Why Montessori?

Dr Maria Montessori (1870 – 1952) was one of the first female Italian doctors and believed that children have an ‘inner self’ and teach themselves at their own pace and by their own experience.

Children are encouraged to work individually or in small groups concentrating on their interests, within the special structured environment. The beautiful materials provide a graded set of activities for the children to work with.


The Montessori Method is a unique and highly successful method of teaching based on the development of the child’s innate love of learning. It’s philosophy recognizes the immense capacity of children to absorb information when given the freedom and independence to learn at their own pace.

This approach encourages the child to enjoy the process of learning and therefore differs from the ‘failure to keep up’ approach of typical teaching environments. At the same time it also gives the freedom for high achievers to progress at their own pace, without being artificially held back.

The Montessori approach understands that focusing on the individual child and allowing them to develop at their own pace translates into confidence, successful life-skills and an immense joy in learning. These life-skills continue in the child’s education and indeed throughout their adult lives.

The typical Montessori classroom is a very carefully prepared school environment with specific activities which both educate and refine the child’s senses while enhancing their understanding of the world around them. They are usually bright, spacious and ordered with activities arranged in each area of learning and sequentially.

This environment functions by allowing the child to develop independently in all areas of learning according to his or her inner psychological and motivational needs. The learning activities are freely available for the children to learn and explore, creating a dynamic learning process guided and encouraged by the qualified Montessori teacher.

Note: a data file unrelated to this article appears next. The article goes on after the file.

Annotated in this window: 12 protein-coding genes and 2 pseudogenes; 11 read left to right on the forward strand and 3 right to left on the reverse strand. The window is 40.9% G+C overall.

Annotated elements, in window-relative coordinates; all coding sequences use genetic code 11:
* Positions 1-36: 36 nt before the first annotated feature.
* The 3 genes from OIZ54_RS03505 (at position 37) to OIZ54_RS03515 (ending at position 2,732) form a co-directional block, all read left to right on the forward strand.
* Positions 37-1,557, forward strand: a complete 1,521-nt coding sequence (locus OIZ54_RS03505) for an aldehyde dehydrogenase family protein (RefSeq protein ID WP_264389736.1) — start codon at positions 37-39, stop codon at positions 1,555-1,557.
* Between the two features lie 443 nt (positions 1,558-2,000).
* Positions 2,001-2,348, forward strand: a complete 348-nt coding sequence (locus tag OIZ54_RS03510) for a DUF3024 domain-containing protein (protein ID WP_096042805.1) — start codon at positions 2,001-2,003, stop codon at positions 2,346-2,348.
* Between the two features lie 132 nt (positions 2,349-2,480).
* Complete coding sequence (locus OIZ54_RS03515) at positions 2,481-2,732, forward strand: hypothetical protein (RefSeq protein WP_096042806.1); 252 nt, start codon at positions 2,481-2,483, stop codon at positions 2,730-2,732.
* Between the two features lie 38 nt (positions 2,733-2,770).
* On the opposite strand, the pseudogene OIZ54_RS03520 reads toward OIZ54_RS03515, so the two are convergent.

“Montessori schools promote hands on, self paced, collaborative, joyful learning. Children in Montessori follow their interests, wherever that passion leads; giving them strong academics, leadership, self discipline, responsibility, independence, initiative and a lifelong love of learning." Maria Montessori Institute

Maria Montessori was the first medical practitioner to discover that children are innately interested in learning about the world around them and through their natural curiosity are able to develop themselves. By providing an environment that supports natural development, Montessori education enables children to develop the fundamental capacities that they need to become happy and fulfilled adults who contribute to society.

Genuine Montessori environments encompass the following principles:

Mixed age groups which offer a wide range of activities to spark children’s interest and enable children to learn from others and learn by helping others.

Freedom for children to work at their own pace, without interruption, choosing from a range of activities that are developmentally challenging and appropriate.

Self discovery and exploration is encouraged so that children find things out for themselves, make mistakes and correct them independently.

Respect for each child as an individual personality with unique talents.

Kindness and respect for others, the community and the environment.


At Chives Montessori our trained teachers have a deep understanding of child development and are experts at guiding children towards productive and challenging experiences, both individually and collectively. This provides a firm foundation for their future with kindness and respect.

All Montessori nurseries and schools are assessed to the same Ofsted criteria as mainstream schools and generally match or exceed those standards.

Montessori education focuses on six core areas of learning: Language, Practical Life, Mathematical, Cultural, Creative and Sensorial and approaches these in a far broader way than traditional state curriculums.

The Montessori Method uses finely tuned activities and specially designed equipment to encourage and develop learning as opposed to a teacher simply trying to transfer their knowledge to a whole class.


Montessori classrooms maintain a non-competitive environment accommodating the children’s own desire for learning as motivation. This is encouraged and directed by the Montessori teacher.

The concept of self-discipline is central to the Montessori ethos and as this is developed in children it leads to individuals who are independent, confident and enjoy learning in whatever environment they find themselves in.

Montessori places great emphasis on social values, culture and respect for others. Cooperation and collaboration is key both to a Montessori education and also for the challenges of the modern world.

Directresses are especially trained to observe and to respond to the needs of each child and to direct the whole group. They do not teach in the traditional sense, but rather guide or direct each child forward.